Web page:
I am writing about this because when I was a reporter I covered many hearings in Washington about the politics of vaccines. It was infuriating that people were sick and died because of politics. It was infuriating how often it happened. But it’s happening again.
WASHINGTON — It starts with body aches, chills, exhaustion, headache and fever. Then come congestion, sore throat and cough. It is miserable. It is the flu.
In Ohio, where I picked up the bug that laid me low, despite a flu vaccine shot, the hospitals are full. But it is spreading across the country like a shadow. No state is immune.
I had just read several excellent books about the great flu pandemic of 1918, which started a century ago this month. It is a chilling medical mystery, with incredible death and suffering. More than 500 million people were infected. Many recovered only to die young of complications, including my grandfather whom I never knew.
Some American soldiers sent abroad to fight the Great War carried the virus with them. It spread throughout Europe, and healthy soldiers picked it up and came back ravished with illness, and the flu spread across the country and back again. People got up healthy in the morning and were dead by nightfall. Those most vulnerable were between the ages of 20 and 40.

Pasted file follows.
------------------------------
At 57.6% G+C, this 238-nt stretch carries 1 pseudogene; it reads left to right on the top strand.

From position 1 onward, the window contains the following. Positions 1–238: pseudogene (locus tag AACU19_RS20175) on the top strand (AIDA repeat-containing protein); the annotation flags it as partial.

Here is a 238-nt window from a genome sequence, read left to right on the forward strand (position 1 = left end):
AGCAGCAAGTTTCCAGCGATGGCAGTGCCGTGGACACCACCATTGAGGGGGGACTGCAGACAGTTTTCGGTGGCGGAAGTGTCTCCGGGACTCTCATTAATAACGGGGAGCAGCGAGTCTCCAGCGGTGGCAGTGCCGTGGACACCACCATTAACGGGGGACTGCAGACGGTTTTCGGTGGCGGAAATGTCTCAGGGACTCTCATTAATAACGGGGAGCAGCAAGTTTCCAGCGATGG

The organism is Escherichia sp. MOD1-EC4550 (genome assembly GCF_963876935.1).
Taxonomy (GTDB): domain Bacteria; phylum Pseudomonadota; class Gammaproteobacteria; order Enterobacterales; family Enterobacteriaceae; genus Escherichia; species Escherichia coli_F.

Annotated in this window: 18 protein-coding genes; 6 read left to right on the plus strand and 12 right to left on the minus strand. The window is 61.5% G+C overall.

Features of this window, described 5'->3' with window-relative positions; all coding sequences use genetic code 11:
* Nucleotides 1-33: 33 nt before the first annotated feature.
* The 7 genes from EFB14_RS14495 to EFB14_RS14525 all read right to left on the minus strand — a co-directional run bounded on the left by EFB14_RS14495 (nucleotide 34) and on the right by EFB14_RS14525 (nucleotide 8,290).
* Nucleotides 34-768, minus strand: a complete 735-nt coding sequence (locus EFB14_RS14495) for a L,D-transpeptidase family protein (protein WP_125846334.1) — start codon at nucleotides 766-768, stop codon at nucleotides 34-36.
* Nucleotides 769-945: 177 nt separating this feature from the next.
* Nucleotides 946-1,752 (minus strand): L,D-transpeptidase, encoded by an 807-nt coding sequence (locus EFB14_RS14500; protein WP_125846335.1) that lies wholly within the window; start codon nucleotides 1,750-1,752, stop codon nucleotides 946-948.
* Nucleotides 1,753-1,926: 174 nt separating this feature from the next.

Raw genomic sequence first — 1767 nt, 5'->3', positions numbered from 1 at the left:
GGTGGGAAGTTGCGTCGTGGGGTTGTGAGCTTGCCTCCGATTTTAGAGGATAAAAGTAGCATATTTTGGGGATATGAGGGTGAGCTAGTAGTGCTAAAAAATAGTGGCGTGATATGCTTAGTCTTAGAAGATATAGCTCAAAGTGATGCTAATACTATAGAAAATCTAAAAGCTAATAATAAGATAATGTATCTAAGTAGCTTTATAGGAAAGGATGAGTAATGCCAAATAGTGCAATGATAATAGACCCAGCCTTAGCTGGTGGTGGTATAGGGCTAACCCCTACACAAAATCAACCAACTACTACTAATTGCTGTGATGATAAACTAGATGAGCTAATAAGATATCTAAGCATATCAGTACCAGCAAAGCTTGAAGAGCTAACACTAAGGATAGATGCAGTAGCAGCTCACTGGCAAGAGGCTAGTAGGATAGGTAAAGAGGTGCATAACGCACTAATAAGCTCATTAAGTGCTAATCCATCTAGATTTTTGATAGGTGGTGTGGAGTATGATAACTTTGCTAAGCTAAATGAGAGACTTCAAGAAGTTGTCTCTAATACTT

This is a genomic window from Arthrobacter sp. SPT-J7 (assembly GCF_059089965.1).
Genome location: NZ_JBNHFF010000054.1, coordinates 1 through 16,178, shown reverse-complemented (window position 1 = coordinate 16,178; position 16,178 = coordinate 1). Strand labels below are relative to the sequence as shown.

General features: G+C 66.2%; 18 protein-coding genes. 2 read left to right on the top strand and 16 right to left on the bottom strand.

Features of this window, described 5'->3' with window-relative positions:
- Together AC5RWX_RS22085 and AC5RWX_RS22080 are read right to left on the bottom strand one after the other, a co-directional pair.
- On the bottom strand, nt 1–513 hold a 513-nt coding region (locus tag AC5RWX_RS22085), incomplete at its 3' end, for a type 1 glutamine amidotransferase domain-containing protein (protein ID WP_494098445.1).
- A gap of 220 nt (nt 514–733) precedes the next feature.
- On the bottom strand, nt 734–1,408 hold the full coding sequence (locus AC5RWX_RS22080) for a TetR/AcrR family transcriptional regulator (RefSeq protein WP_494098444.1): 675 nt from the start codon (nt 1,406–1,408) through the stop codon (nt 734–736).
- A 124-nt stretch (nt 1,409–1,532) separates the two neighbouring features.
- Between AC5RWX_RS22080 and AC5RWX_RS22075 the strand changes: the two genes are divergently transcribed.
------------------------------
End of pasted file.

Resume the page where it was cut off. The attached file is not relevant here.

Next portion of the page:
There isn’t even a good estimate of how many died; it is believed to be at least 20 million and perhaps 50 million people worldwide, the most devastating epidemic in recorded world history, worse than the Bubonic Plague outbreak from 1347 to 1351 and more than all the deaths in World War I. In the United States one of every four people got sick.
With all our medical knowledge, our vaccines and public information campaigns and our gleaming hospitals, that could not happen again, I thought.
I was wrong.
My sister has been involved with disaster preparedness drills in Ohio in the event of another flu epidemic; she tells me the state is not prepared….